Thursday, May 21, 2009

New Book Update

Just got the word from the publisher: "Book went off to printer. Have not rec'd ship date yet, but usually 3-4 weeks, and then another couple weeks to show up in stores."

So look for it in early July. Probably best to order from, as my stuff isn't really big box store-friendly (although I've heard reports that some Borders on the East Coast have carried it).

This book has been a long time coming (the MS was done as of February of 2008), but economic trends and production issues have conspired to drag the whole process out. Nevertheless now, at long last, it's comin' to ya, on a dusty road -- good samurai films? I got a truckload! We're talking magnum opus, people. So if you like your shoes, better take them off, because your socks are gonna get blown right through 'em.

Deadly Couples

You're probably aware of Nagisa Oshima's sex 'n castration classic In the Realm of the Senses. Less known is his follow-up, Empire of Passion (1978). According to Oshima, the films formed a diptych (not unlike Kaneto Shindo's Onibaba and Kuroneko). That is, while the class settings in the two films were diametrically opposed, the dominant themes and characters were much the same. In Oshima's case, both films feature a pair of illicit lovers whose passion leads to violence. However Empire is not the explicit fuck-fest that Realm was, much to the chagrin of Anatole Dauman, the French producer of both films who had signed a three picture deal with Oshima expecting hardcore sex throughout; after Empire, Dauman and Oshima parted company.

Empire of Passion is a ghost story set in the late 19th century concerning a rickshaw driver, his wife and her young lover. Two of these people off the third and throw his corpse down an old well. The victim comes back, of course, scaring the shit out of all involved. The film progresses at a leisurely pace, in accordance with many a French art film of the 70s, but I found it absorbing and would recommend it not only for the brilliant colors and passionate performances, but as a strong candidate for anyone's Japanese ghost film collection.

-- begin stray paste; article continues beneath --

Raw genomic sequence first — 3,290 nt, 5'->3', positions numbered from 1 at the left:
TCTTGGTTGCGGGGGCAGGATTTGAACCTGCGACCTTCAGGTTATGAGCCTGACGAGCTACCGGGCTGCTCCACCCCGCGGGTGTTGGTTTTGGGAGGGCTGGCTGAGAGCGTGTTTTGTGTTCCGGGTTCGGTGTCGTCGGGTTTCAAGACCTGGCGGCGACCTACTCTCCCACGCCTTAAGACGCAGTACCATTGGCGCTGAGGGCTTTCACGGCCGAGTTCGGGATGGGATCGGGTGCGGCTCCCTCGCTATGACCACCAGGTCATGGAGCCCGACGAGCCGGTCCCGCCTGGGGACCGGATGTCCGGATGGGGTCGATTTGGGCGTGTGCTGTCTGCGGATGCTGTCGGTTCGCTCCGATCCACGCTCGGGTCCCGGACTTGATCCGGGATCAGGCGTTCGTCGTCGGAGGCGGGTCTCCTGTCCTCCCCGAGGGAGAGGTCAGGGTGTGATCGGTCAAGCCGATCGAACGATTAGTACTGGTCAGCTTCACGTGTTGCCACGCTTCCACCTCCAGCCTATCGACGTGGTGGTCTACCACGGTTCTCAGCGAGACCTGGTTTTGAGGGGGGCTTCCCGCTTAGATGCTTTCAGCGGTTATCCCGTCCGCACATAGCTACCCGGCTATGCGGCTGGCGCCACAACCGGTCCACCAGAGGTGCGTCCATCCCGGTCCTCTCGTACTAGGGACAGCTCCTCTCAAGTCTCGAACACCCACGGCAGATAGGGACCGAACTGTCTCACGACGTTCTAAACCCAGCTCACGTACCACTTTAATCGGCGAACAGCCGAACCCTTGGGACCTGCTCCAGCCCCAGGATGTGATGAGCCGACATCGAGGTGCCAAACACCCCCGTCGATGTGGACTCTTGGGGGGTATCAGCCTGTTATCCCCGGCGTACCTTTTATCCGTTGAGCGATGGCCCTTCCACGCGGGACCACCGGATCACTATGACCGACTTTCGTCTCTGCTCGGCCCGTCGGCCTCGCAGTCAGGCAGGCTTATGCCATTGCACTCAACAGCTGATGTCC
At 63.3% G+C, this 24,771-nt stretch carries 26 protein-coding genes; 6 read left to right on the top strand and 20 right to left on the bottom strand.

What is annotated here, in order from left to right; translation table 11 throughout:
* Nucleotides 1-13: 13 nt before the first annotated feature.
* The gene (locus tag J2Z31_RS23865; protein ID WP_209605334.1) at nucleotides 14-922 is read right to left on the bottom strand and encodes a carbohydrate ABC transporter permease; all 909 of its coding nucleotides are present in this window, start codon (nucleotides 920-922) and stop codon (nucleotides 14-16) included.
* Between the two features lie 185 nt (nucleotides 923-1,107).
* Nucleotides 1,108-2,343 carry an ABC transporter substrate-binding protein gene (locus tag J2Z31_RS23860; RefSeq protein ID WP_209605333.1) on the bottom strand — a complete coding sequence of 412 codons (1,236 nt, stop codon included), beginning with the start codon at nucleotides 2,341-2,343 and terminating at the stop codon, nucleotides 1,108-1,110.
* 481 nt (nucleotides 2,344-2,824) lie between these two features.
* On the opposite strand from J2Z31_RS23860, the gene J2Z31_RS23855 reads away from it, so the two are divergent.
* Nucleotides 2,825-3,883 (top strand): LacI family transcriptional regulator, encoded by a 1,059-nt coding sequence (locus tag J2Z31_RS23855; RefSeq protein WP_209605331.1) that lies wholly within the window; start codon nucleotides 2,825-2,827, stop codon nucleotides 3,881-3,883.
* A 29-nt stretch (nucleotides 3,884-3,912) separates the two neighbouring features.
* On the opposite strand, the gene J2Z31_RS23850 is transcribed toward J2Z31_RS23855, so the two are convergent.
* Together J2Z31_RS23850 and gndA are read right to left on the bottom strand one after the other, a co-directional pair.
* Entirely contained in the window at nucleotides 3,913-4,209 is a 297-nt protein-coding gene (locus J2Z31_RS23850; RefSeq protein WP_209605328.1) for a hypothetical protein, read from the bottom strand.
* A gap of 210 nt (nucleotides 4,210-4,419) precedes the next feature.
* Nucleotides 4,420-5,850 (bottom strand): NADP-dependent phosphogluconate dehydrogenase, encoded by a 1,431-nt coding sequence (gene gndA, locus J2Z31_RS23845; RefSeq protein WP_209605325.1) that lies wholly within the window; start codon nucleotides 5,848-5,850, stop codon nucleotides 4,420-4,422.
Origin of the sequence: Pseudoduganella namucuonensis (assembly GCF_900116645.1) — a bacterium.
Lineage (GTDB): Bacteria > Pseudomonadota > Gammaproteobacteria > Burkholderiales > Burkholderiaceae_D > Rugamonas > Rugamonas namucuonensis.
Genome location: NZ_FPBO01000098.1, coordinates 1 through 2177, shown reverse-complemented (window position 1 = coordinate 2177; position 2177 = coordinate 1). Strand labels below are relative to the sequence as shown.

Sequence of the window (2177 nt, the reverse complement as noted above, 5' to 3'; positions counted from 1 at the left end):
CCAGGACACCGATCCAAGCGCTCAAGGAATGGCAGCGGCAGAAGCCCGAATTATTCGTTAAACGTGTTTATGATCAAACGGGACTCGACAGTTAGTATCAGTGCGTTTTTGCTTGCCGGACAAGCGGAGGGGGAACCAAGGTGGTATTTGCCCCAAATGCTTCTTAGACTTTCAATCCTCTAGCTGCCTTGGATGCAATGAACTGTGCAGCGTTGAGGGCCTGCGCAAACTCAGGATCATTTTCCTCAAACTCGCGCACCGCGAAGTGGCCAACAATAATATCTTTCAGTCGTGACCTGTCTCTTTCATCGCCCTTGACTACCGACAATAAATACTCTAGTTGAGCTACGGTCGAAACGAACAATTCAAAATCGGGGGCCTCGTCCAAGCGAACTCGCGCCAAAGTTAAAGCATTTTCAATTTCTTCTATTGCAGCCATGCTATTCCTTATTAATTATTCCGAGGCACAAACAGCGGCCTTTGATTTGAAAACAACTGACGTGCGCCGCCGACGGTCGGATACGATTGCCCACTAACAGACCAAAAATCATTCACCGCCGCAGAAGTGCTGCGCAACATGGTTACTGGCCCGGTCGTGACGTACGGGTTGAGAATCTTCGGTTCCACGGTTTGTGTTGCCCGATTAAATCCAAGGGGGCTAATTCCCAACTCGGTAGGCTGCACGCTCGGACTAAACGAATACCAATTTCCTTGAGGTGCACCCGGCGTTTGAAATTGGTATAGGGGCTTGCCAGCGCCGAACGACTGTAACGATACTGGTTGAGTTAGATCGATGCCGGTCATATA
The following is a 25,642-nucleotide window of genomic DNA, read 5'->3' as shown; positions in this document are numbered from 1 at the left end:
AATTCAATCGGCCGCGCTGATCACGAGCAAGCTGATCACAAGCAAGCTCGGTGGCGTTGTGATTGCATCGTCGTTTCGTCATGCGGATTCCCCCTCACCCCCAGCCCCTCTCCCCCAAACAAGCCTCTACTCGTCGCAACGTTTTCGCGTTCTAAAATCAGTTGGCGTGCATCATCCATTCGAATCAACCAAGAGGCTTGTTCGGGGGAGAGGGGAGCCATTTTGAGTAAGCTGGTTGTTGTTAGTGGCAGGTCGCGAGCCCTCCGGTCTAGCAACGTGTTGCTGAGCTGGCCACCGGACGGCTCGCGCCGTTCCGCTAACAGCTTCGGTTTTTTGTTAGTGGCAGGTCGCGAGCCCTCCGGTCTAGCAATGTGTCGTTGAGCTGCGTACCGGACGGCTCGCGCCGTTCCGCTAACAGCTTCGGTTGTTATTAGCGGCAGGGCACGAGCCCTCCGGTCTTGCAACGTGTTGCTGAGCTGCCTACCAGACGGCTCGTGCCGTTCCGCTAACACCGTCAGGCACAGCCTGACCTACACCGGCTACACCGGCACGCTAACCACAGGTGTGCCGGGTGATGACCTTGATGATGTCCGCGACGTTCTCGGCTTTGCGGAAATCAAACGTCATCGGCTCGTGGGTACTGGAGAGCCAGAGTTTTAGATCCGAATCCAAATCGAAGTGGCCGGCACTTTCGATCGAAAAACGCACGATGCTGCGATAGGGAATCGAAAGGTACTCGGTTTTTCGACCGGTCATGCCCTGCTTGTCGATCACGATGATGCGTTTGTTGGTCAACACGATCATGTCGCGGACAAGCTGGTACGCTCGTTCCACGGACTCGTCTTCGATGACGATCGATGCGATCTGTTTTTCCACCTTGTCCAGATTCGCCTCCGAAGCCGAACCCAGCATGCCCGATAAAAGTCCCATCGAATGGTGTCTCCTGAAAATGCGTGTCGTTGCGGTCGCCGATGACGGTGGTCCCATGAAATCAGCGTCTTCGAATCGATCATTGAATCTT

The Watcher in the Attic (1976), an entry in Nikkatsu studio's Roman Porno line, is an exquisite bit of erotic-grotesquerie concerning another lethal couple. He's a bored young voyeur, she's a spoiled wife who likes getting it on with clowns (really). He peeps at her, she gets off on his peeping, and it's essentially love at first peep. Soon they're on a spree of kinky sex and thrill-killing. Based on the writings of Edogawa Rampo, Japan's ero-guro-meister extraordinaire, The Watcher in the Attic is remarkably well-made and atmospheric, far beyond anything one might expect from Nikkatsu's gooey catalog of 1970s softcore sex films. It stars Renji Ishibashi whom you might recall as the demented old pervert who did so much damage to the young Asami in Miike's Audition. (He also has a memorable scene involving a ladle in Gozu.) Junko Miyashita is quite compelling as the hot wife who enjoys the occasional sit on her "human chair" (you'll see ... ). It's all very twisted and I can't recommend it enough.

Friday, May 15, 2009

Tokyo Zombie

While I'm not a big fan of zombie flicks, sometimes one comes along that has just the right balance of innovation and humor to make it pop (Dead Alive, Shawn of the Dead, The Signal, Slither). In this regard, Tokyo Zombie fits the bill. For one thing, it's based on a manga (a somewhat primitivist effort by Yusaku Hanakuma). Manga movies are always culty and outrageous and I can't get enough of them (Lady Snowblood, Oldboy, Female Prisoner Scorpion, The Story of Ricky, Lone Wolf & Cub, Ichi the Killer, The Razor, etc. etc.).